Broad-specificity amino acid racemase, a novel non-antibiotic selectable marker for transgenic plants
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The broad-specificity amino acid racemase (Bsar) from Pseudomonas putida catalyzes the racemization of various amino acids, offering a flexible and feasible platform to develop a new non-antibiotic selectable marker system for plant transformation. In the present study, we demonstrated that a Bsar variant, Bsar-R174K, that is useful as a selectable marker gene in Arabidopsis and rice that were susceptible to l-lysine and D-alanine. The introduction of wild-type Bsar, Bsar-R174K or Bsar-R174A into E. coli lysine or asparagine auxotrophs was able to rescue the growth of these microorganisms in minimal media supplemented with selectable amino acid enantiomers. The transformation of Arabidopsis with Bsar or Bsar variants based on d-alanine selection revealed that Bsar-R174K had the greatest efficiency (2.40%), superior to kanamycin selection-based transformation (1.10%). Whereas, l-lysine-based selection exhibited lower efficiency for Bsar-R174K (0.17%). The progenies of selected Bsar-R174K transgenic Arabidopsis revealed normal growth properties. In addition, Bsar-R174K transgenic rice was obtained on l-lysine medium with an efficiency of 0.9%, and the progenies of the transgenic rice revealed morphologically normal phenotypes comparable with their wild-type counterparts. This study presents the first report of broad range amino acid racemase Bsar-R174K as a non-antibiotic selectable marker system applied in transgenic plants.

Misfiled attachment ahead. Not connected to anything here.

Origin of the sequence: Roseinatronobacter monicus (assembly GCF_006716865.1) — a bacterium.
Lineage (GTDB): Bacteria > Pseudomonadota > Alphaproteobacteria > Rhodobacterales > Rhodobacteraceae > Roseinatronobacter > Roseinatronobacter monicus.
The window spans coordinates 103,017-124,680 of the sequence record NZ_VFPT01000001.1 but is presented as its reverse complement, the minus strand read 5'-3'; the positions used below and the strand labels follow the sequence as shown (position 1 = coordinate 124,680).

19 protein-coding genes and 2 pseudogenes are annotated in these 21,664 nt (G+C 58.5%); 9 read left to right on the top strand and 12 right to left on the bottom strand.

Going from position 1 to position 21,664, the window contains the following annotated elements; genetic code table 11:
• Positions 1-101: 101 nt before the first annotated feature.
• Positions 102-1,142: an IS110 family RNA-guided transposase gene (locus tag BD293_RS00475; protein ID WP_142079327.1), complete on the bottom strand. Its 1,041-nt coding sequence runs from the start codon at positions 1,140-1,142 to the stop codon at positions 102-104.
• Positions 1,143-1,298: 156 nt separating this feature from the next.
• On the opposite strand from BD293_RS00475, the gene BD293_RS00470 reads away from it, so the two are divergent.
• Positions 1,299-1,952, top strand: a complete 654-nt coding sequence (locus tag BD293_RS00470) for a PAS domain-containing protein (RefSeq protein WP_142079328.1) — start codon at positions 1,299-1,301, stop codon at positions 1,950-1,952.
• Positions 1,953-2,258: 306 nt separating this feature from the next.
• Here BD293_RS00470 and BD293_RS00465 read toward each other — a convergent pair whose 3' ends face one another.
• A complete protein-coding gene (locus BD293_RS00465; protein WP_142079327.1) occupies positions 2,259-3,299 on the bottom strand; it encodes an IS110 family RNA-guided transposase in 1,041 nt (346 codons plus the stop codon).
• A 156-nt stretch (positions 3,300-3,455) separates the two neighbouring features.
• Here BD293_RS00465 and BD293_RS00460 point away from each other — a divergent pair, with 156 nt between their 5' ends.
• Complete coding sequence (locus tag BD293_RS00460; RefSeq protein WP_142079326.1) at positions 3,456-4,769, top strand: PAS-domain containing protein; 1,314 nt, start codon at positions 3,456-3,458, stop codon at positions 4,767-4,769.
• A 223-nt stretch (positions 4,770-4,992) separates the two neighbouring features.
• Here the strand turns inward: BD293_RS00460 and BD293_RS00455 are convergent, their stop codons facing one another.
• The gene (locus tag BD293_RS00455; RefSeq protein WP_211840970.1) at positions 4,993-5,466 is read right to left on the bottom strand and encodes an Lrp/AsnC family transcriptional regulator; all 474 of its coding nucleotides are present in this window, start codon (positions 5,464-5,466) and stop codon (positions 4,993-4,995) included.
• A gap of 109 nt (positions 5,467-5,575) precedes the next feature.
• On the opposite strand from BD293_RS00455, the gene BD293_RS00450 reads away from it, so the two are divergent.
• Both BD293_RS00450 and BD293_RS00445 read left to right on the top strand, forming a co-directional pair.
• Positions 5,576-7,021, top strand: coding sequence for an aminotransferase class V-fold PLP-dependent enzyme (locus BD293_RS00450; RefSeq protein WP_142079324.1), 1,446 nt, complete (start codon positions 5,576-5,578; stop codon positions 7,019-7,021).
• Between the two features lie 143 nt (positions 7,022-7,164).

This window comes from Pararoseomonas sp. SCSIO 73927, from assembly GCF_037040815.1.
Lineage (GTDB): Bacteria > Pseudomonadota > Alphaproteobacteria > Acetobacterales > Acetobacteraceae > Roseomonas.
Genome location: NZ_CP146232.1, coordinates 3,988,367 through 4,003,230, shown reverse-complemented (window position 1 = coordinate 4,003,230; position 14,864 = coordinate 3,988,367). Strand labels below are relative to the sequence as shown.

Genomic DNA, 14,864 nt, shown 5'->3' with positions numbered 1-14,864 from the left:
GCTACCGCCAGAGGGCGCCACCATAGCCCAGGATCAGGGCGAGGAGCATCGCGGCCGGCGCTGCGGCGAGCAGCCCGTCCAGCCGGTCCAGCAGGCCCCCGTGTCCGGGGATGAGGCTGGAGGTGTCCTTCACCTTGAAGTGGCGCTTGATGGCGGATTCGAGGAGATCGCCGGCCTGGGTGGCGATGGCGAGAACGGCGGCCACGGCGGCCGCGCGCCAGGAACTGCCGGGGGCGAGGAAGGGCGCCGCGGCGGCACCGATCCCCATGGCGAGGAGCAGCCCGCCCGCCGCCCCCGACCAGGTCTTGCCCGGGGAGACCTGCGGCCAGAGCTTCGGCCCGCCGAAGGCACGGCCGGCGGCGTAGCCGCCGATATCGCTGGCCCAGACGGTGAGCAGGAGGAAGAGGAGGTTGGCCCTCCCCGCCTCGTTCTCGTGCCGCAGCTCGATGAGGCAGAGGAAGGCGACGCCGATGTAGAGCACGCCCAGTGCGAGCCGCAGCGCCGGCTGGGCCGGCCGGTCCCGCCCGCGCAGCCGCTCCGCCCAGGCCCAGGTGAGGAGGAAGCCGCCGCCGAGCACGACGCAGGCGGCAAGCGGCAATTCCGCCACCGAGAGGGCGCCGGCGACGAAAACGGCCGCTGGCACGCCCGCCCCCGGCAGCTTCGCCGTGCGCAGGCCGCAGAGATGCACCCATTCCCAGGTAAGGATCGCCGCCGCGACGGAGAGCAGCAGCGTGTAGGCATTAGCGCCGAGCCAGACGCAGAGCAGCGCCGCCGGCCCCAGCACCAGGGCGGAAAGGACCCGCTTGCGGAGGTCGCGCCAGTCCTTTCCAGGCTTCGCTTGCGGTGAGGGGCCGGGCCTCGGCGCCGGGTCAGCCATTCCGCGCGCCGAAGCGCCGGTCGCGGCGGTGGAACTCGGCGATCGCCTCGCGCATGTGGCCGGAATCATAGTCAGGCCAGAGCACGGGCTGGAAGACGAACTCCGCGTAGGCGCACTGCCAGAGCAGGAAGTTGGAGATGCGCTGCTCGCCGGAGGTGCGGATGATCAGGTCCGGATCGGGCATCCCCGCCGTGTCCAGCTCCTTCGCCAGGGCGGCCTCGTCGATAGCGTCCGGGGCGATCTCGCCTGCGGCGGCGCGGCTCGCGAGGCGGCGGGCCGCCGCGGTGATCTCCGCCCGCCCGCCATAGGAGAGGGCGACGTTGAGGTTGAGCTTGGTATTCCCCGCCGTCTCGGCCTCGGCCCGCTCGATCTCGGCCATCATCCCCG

KeywordsPlant transformation Broad-specificity amino acid racemase Non-antibiotic marker Transgenic rice
This work was financially supported through grants from the Ministry of Science and Technology, Taiwan (101-2321-B-007-004, 102-2321-B-007-003, and 103-2321-B-007 -002).
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Conflict of interest
The authors declare no competing financial interests.
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